A new report from the Marijuana Policy Project shows that legalization states reported a combined total of $10.4 billion in tax revenue since sales began in 2014
Read the Marijuana Policy Project’s full report here
Washington, D.C. — The Marijuana Policy Project has released a new report on tax revenue generated from state-legal, adult-use cannabis since 2014 when sales began in Colorado and Washington state. As of December 2021, states reported a combined total of $10.4 billion in tax revenue from legal, adult-use cannabis sales, with more than $3 billion reported in 2021 so far (states have not yet reported revenue totals for the last one to three months of the year).
The report includes the tax structure for each state, total revenue generated each year, and additional information about how the revenue is being distributed to public services and programs. The full report is available here: mpp.org/cannabis-tax-revenue.
“States that have legalized cannabis for adults are reaping significant economic benefits. The legal adult-use cannabis industry has now generated over $10 billion in new tax revenue, and in many instances that revenue is being distributed to much needed public services and programs, including reinvesting in communities that were devastated by the war on drugs. This is in stark contrast to prohibition, which costs taxpayers billions of dollars each year to enforce,” said Karen O’Keefe, director of state policies at the Marijuana Policy Project.
Eighteen states have laws that legalize, tax, and regulate cannabis for adults 21 and older (the 2020 voter-approved adult-use legalization law in South Dakota was overturned by the state’s Supreme Court in November 2021). Eight of the laws were approved in 2020 or 2021, and in seven of those states, sales and tax collections have either not yet begun (or began within the last week).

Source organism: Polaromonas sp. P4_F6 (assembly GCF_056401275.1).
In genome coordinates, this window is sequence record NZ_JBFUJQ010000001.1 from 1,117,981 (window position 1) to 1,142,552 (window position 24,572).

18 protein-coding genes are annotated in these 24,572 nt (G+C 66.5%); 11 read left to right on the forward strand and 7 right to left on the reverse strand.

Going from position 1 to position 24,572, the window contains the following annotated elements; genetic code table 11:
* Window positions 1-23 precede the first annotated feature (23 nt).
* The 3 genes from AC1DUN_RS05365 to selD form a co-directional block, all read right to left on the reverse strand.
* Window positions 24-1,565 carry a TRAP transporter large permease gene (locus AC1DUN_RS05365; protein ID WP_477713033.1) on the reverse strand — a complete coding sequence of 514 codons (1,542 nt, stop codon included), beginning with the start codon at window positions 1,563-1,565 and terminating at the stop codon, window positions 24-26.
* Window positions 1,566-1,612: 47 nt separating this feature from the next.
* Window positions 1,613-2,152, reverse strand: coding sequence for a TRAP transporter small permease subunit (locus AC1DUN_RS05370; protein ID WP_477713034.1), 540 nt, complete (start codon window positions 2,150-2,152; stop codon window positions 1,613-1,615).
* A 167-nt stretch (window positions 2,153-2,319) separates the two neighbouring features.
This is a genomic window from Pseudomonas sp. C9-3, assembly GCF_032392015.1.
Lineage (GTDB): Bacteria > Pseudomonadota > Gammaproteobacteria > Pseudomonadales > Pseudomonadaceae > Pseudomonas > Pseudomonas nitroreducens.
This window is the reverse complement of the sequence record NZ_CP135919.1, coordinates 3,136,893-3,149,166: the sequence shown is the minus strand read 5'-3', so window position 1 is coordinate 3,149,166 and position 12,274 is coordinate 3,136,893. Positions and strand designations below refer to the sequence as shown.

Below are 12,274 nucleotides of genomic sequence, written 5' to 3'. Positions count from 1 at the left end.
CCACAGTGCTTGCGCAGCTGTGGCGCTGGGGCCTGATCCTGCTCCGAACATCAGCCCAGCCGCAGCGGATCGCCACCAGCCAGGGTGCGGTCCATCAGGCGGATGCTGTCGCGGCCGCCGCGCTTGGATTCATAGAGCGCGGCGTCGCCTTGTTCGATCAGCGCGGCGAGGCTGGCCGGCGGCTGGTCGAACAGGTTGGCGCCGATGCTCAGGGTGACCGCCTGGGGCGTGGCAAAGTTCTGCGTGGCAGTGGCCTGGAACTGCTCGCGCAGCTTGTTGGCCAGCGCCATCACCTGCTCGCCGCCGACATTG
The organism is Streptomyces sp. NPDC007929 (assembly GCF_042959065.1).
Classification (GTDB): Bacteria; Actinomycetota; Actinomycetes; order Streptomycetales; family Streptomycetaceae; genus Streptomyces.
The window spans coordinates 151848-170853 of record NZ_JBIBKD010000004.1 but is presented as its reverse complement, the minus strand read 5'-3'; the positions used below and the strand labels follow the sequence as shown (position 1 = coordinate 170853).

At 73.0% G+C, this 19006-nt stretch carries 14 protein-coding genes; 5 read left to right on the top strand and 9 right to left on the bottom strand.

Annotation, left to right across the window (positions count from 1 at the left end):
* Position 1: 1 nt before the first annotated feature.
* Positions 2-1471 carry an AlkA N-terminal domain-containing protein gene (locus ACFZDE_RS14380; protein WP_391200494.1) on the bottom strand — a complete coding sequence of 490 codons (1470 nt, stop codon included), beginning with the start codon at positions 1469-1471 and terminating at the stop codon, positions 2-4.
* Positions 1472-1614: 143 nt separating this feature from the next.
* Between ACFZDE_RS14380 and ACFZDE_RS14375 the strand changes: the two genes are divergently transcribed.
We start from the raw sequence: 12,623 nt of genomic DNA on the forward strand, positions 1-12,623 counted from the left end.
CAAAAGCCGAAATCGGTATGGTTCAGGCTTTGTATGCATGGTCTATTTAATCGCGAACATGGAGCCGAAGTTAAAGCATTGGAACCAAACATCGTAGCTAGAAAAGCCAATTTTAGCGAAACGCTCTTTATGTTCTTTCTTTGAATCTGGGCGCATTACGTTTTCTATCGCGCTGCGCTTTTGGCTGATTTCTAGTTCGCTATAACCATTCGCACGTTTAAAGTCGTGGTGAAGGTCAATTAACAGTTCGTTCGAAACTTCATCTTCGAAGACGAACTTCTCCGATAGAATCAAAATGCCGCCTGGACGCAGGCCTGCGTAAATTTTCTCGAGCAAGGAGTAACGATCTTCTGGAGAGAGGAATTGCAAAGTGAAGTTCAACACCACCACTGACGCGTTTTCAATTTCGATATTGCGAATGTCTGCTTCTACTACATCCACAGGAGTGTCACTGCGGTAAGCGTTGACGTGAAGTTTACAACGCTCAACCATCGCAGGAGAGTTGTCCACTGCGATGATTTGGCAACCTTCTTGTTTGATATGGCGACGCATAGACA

In states with legal, adult-use cannabis sales, tax revenues can be allocated for social services and programs. This includes funding education, school construction, early literacy, public libraries, bullying prevention, behavioral health, alcohol and drug treatment, veterans’ services, conservation, job training, conviction expungement expenses, and reinvestment in communities that have been disproportionately affected by the war on cannabis, among many others.
Alaska: Half of all adult-use cannabis tax revenue is invested in the Recidivism Reduction Fund and supports reentry programs for currently and formerly incarcerated individuals.
California: More than $100 million has been distributed to community groups and local nonprofit programs that benefit people adversely impacted by punitive drug laws.
Colorado: $471.9 million of the total revenue generated from cannabis taxes has been dedicated to improving Colorado’s public school system.
Illinois: In addition to investing 20% of adult-use cannabis tax revenue into mental health services, the state directs 25% of the funds to the Recover, Reinvest, and Renew Program, which supports local organizations in developing programs that benefit disadvantaged communities.
Michigan: For adult-use cannabis taxes collected in Fiscal Year 2020, the Michigan Department of Treasury reported in March 2021 that around $11.6 million will be sent to the School Aid Fund for K-12 education.
Washington: For every $1 billion in revenue collected from the cannabis sales tax, nearly $600 million is funneled into public health initiatives, including a fund that provides health insurance for low-income families.